A Introduction Mitch Leathering Ltd. Is an individual franchise of the parent company Mitch Office Corporation, which holds a contest every third year to award the franchise with the greatest Improvement In net Income. This year the Leathering franchise has won the contest, however the Halifax franchise, who had a net income to reflect higher net income numbers.
The Mitch head office has asked us to look at the financial records and interview the Leathering management to determine if an audit is required because of suspect manipulations to the statements. We also have been required to suggest some improvements to the contest rules to the Imitate head office. The Leathering franchise is currently solely owned by Lisa McGovern and had been going through a tough year in 2010. At the end of the period they made many adjustments that had negative effects on the net income in the 2010 year and positive effects towards the net income of the 2011 year.
These issues and the effects they had on net income will determine if there is a need for an audit. They will also help provide insight to determine any improvements that can be applied to the rules f the contest to ensure the future winners are indeed complying with the rules. Improvements would also help curb franchises towards the purpose of the contest, which is to be continually improving net income each year. After determine Mitch Leathering Ltd.
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Financial statement, we comment on some issues them may address, and Issues Commissions Expense At the end of the 2010 reporting period Mitch Leathering Limited decided to pay expected commissions of January 2011 to employees in December to help offset the poor sales year they Just had in 2010. This practice is neither acceptable by GAP ironically nor is it ethical in regards to the competition. Lisa has disregarded the revenue and expense recognition criteria by recognizing the commissions' expenses in one period when the sales that those commissions belong to will not be recognized until they occur during January 2011.
The Leathering division also appears to have favorably bolstered their expectations for January to $150,000. This estimate is far too high despite the upcoming discount sale, especially considering that the December sales were $90,000. That is a $60,000 increase in expected sales when there is not even a seasonal change. If the Leathering division wanted to give the employees a bonus for having a poor sales year when they expect a better year in the next period that is acceptable, but that was not the case.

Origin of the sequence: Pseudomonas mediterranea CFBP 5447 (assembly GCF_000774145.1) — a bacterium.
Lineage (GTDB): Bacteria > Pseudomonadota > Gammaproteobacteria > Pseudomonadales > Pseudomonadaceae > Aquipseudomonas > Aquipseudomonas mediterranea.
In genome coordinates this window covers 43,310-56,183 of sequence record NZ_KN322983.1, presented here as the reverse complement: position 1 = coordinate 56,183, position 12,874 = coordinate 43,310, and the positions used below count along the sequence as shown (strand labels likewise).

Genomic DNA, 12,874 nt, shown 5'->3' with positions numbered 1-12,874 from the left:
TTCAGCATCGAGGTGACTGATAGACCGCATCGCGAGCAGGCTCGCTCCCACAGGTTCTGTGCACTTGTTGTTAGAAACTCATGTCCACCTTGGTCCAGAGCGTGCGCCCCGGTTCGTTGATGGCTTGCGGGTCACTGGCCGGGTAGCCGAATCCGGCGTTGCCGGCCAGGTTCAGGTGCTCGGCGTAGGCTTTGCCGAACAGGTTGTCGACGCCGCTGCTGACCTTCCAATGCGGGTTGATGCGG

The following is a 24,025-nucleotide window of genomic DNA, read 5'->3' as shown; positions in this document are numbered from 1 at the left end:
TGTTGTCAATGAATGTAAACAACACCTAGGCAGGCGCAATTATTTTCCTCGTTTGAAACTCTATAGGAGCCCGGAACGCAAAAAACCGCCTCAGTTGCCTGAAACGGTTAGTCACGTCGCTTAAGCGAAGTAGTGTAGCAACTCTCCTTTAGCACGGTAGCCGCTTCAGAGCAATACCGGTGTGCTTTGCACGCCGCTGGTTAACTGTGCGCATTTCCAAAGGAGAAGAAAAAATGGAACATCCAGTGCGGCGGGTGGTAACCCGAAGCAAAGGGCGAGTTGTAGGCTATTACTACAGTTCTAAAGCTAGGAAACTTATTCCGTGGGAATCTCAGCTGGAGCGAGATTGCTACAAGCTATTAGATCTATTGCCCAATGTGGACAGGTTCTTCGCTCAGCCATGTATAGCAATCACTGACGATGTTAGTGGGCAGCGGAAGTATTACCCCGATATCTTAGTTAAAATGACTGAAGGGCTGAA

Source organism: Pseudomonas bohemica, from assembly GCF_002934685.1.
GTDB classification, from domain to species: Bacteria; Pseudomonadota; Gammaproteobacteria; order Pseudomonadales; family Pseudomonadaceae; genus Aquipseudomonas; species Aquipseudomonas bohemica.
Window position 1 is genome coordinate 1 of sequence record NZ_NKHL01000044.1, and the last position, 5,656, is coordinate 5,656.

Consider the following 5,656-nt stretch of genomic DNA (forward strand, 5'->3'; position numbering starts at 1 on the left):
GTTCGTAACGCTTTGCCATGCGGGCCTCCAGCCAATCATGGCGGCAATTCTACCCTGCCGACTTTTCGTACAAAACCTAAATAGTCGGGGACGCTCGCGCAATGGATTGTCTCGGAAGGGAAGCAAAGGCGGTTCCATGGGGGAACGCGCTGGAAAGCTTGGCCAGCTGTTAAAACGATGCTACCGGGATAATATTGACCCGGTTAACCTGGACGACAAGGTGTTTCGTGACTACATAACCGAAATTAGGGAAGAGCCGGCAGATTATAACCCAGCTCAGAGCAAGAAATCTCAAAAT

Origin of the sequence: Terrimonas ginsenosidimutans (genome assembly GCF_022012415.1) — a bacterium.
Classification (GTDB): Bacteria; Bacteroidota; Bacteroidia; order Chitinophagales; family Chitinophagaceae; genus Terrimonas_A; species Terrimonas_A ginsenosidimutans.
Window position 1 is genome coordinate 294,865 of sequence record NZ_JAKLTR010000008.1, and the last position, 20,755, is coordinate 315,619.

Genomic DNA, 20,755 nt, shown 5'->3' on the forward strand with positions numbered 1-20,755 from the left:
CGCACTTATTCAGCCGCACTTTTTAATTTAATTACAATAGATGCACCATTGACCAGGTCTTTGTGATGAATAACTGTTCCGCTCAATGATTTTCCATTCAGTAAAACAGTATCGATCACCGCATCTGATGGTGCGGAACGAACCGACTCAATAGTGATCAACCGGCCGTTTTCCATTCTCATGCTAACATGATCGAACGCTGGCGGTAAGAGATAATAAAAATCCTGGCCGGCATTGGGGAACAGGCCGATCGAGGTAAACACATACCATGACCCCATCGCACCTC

Lisa and Mitch Leathering decided to recognize commission's expenses that belonged to sales that were yet to occur in 2011. This influenced net income by decreasing the expenses in 2011 while the sales remained the same and vice-versa for the previous year. This increased net income by $9120 since actual sales were only $114,000 in January and they decreased net income by the full $12,000 2010. By over exaggerating the losses in 2010 and the revenue in 2011 the Leathering division destroys the credibility of their financial records.
The representational faithfulness of Lettering's records will also come into question now and in future contests the Mitch Corporation puts on. Show below: $77,250 Inventory Write-down The Leathering division again appears to have ignored GAP principals when they wrote down inventory at the end of the 2010 period. According to inventory write- down information, when a write-down occurs is a Judgment of management, but how you write inventory down is not.
When write-downs occur inventory needs to written down to Net Realizable Value, which is what the inventory is worth in the market now as opposed to when it was purchased. However, Jeff wrote inventory down to liquidation value which is what the inventory could be sold for immediately. This value is much lower that what it should have been written down to had the inventory value decreased since its purchase. Jeff also mentions in his notes that he was not sure that they were going to be able to sell the abnormally high level of inventory in the following months.
This is a contradicting statement considering that Lisa had mentioned in her notes that she had planned the bulk sale in late 2010 and had even began advertising in December. She also estimated sales to be $1 50,000 in January which would have exceeded the inventory account before the write-down. This exaggerated write-down affected net income by decreasing the value of the inventory when the sales occurred in the following period. This would have reduced the cost of goods sold expense while sales and revenues remained unchanged by the write-down.
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